A friend of mine asked me for some very basic advice on personal finance. Generally, here are my thoughts:
- Spend less than you earn. If you follow just this one rule, you’ll at least stay out of trouble.
- Practice conscious spending. For the things that bring you low levels or happiness, or that don’t make you happy at all, stop paying for them (or at least stop paying so much for them). For the things that make you REALLY happy, go all out. Money can’t buy you self respect or emotional security, but it can enable you to grow into a better person (if properly spent). Don’t lie to yourself when it comes to money and spending.
- Know your why. What does money mean to you? What will it enable you to do? What are your dreams involving money? If you love your job, your lifestyle, your spending habits, etc., then just keep doing what you’re doing. If not, maybe consider learning how to earn more and spend less. Maybe consider diving into that hardcore group of financial independence, retire early (FIRE) tribe (just don’t be a frugal jerk).
- Have some cushion when things go wrong (because they will go wrong). This could be your emergency fund. I have a stupid mistakes fund (because everyone makes stupid mistakes, including, one year, a $10K+ tax bill…ouch). You need to be able to access this money FAST, so keep it in a checking account.
- Invest in index funds at Vanguard. Fees are bitch, mutual funds can’t beat the market, KISS (keep it simple, stupid), compound interest will make you rich, inflation erodes cash, etc. etc., so just invest in Vanguard’s total stock market index fund and call it a day.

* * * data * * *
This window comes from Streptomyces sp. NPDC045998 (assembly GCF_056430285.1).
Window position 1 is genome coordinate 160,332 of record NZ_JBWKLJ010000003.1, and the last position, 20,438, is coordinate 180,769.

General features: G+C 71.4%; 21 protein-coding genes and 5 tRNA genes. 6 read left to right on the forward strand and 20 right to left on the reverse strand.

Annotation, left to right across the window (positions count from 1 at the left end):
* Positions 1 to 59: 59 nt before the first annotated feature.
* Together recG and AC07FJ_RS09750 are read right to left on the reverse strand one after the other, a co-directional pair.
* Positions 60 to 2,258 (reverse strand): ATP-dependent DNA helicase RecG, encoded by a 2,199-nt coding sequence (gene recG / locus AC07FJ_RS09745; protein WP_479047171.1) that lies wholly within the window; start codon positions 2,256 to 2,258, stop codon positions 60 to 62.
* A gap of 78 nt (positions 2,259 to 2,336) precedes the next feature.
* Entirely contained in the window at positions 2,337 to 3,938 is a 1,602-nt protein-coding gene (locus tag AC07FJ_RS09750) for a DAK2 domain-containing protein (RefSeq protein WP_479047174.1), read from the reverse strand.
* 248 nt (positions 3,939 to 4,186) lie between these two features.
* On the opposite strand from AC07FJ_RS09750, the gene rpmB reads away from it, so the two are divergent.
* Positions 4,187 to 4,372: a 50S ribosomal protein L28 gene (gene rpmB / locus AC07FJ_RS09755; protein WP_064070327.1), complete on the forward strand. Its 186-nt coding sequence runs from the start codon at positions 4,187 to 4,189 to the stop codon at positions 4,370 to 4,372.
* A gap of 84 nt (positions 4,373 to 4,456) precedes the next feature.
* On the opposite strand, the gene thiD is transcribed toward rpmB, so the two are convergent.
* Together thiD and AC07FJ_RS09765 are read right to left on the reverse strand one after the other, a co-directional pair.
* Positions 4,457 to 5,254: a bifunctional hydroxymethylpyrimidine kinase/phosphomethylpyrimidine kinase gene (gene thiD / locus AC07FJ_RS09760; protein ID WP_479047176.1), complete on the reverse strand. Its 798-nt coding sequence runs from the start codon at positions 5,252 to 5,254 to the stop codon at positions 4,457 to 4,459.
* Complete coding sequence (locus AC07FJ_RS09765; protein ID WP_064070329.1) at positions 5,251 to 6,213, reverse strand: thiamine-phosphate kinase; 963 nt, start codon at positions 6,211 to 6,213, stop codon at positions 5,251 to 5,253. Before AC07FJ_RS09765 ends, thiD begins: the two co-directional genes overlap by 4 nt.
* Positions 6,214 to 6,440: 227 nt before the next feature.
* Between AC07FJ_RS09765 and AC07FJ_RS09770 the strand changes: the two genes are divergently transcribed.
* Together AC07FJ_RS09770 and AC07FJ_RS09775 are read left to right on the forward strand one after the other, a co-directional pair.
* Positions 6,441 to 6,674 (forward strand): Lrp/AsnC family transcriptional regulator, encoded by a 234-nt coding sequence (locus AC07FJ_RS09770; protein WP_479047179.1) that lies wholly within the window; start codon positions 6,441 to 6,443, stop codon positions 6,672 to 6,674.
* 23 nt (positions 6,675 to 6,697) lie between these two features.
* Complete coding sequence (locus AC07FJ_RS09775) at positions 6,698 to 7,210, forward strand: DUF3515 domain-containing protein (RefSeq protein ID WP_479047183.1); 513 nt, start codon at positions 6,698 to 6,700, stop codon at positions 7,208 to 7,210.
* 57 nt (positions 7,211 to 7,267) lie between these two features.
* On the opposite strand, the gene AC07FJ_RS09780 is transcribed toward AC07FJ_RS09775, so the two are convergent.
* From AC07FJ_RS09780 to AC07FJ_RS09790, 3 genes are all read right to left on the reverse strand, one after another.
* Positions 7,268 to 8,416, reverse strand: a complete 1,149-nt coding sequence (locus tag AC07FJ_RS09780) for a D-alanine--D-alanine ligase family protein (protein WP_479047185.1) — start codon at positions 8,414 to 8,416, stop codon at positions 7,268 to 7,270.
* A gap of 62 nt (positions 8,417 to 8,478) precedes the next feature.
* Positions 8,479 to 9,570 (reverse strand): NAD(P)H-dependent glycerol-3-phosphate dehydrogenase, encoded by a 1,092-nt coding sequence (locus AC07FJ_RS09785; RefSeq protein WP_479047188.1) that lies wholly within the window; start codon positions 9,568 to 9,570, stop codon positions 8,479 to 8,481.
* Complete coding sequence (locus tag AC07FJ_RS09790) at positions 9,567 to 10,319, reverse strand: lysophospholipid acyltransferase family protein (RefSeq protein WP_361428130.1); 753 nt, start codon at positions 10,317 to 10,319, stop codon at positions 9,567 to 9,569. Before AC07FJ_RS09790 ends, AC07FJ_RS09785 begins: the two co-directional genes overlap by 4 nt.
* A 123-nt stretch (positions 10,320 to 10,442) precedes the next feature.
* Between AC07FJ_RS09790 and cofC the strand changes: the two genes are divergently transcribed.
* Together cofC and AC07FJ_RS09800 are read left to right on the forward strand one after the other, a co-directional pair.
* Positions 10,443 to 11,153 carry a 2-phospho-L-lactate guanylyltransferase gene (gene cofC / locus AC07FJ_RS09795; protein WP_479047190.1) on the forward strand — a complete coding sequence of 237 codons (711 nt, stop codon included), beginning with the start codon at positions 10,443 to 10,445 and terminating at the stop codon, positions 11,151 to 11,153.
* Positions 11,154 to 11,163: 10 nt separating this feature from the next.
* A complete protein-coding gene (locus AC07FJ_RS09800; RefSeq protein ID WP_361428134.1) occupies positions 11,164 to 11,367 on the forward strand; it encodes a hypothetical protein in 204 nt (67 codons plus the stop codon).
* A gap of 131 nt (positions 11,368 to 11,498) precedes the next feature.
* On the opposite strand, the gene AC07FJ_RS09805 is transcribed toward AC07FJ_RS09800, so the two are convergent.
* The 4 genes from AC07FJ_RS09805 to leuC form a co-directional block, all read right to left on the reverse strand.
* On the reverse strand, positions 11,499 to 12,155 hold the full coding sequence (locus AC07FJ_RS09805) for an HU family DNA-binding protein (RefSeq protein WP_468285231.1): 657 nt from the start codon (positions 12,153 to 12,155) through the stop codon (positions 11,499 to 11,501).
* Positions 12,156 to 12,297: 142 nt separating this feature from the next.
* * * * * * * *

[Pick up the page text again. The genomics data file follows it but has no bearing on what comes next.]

If you do all of these things consistently for a few decades, you’ll be in a good spot and your future self will thank you.
If you want to optimize even more (because what is more fun than figuring out ways to make your money work for you???), here are some useful resources to start with:
- Ramit Sethi’s I Will Teach You To Be Rich
An introduction to Personal Finance, targeted at people in their 20s, great overview of everything important to know, with specific action steps and scripts. I use his automation system to funnel money to my various accounts, pay credit card bills, invest, etc.
- Generally Useful Personal Finance Topics by Age Group a la Reddit
Guides for 18-25yos, 25-35yos, 35-45yos. Good overview of important topics relating to life events like school, debt, mortgage, house, health insurance, etc. Worthwhile to skim all 3 guides even if you think some of them won’t apply.
- Jim Collins’ Stock Series (blog posts)
Series of posts explaining why passive investing beats active investing, what your investing options are and optimal order in which to invest/save, asset allocation basics, with some financial independence stuff thrown in as well. Extremely comprehensive and possibly too in depth, so skip around as needed. Collins lands on the more extreme end of the FIRE (financial independence retire early) movement so you can disregard whatever extreme frugalism/savings bits he advocates if that’s not your cup of tea.
- Bogleheads Wiki on Investing
Overlaps with Jim Collins series above, possibly more detailed than his stuff. I like the asset allocation discussion and the tax efficient fund placement page, but this might be too in depth. Start with the getting started guide. This is a very deep rabbit hole to go down…
- Mr Money Mustache Blog
One of the most popular personalities in the personal finance blogosphere, and possibly the most popular embodiment of the FIRE movement. His blog is a mix of philosophical articles in support of minimalism, highly conscious consumption and cutting out lots of extraneous expenses, being environmentally friendly, DIY/MacGyvering (he built a radiant heating system in his house and started his own construction company for fun after he retired), and articles about how he and his wife retired early, how other readers can restructure their income/expenses to do the same, etc. I’d read a few of his most popular posts and see if you like him. He tends to be a bit polarizing, but I find him quite funny and engaging.